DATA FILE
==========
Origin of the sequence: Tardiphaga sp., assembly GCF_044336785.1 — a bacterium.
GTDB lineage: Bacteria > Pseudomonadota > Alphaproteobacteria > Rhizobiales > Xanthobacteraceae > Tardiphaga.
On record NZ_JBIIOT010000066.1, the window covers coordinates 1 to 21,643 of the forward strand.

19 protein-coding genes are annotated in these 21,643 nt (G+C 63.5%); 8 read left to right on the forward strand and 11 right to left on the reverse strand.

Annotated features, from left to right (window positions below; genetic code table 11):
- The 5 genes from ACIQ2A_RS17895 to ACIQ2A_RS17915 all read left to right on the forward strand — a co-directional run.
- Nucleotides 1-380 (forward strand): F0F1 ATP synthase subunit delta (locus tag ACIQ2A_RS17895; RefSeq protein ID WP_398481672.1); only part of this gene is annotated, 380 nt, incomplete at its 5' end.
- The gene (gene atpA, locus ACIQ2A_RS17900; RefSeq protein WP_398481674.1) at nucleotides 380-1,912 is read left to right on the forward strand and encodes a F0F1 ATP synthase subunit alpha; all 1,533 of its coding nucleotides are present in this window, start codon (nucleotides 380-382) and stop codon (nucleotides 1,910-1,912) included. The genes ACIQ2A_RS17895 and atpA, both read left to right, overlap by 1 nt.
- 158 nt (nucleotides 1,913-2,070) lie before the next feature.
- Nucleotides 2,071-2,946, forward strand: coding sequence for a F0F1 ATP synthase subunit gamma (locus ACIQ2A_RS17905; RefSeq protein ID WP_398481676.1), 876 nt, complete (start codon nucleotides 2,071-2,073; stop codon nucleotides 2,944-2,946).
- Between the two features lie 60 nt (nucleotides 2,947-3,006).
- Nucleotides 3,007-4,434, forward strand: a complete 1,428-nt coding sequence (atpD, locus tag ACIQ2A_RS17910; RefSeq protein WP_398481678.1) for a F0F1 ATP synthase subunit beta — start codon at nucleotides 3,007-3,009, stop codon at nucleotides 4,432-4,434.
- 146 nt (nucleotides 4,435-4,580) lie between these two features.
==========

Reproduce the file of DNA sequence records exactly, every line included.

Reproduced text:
Origin of the sequence: Tardiphaga sp., assembly GCF_044336785.1 — a bacterium.
GTDB lineage: Bacteria > Pseudomonadota > Alphaproteobacteria > Rhizobiales > Xanthobacteraceae > Tardiphaga.
On record NZ_JBIIOT010000066.1, the window covers coordinates 1 to 21,643 of the forward strand.

19 protein-coding genes are annotated in these 21,643 nt (G+C 63.5%); 8 read left to right on the forward strand and 11 right to left on the reverse strand.

Annotated features, from left to right (window positions below; genetic code table 11):
- The 5 genes from ACIQ2A_RS17895 to ACIQ2A_RS17915 all read left to right on the forward strand — a co-directional run.
- Nucleotides 1-380 (forward strand): F0F1 ATP synthase subunit delta (locus tag ACIQ2A_RS17895; RefSeq protein ID WP_398481672.1); only part of this gene is annotated, 380 nt, incomplete at its 5' end.
- The gene (gene atpA, locus ACIQ2A_RS17900; RefSeq protein WP_398481674.1) at nucleotides 380-1,912 is read left to right on the forward strand and encodes a F0F1 ATP synthase subunit alpha; all 1,533 of its coding nucleotides are present in this window, start codon (nucleotides 380-382) and stop codon (nucleotides 1,910-1,912) included. The genes ACIQ2A_RS17895 and atpA, both read left to right, overlap by 1 nt.
- 158 nt (nucleotides 1,913-2,070) lie before the next feature.
- Nucleotides 2,071-2,946, forward strand: coding sequence for a F0F1 ATP synthase subunit gamma (locus ACIQ2A_RS17905; RefSeq protein ID WP_398481676.1), 876 nt, complete (start codon nucleotides 2,071-2,073; stop codon nucleotides 2,944-2,946).
- Between the two features lie 60 nt (nucleotides 2,947-3,006).
- Nucleotides 3,007-4,434, forward strand: a complete 1,428-nt coding sequence (atpD, locus tag ACIQ2A_RS17910; RefSeq protein WP_398481678.1) for a F0F1 ATP synthase subunit beta — start codon at nucleotides 3,007-3,009, stop codon at nucleotides 4,432-4,434.
- 146 nt (nucleotides 4,435-4,580) lie between these two features.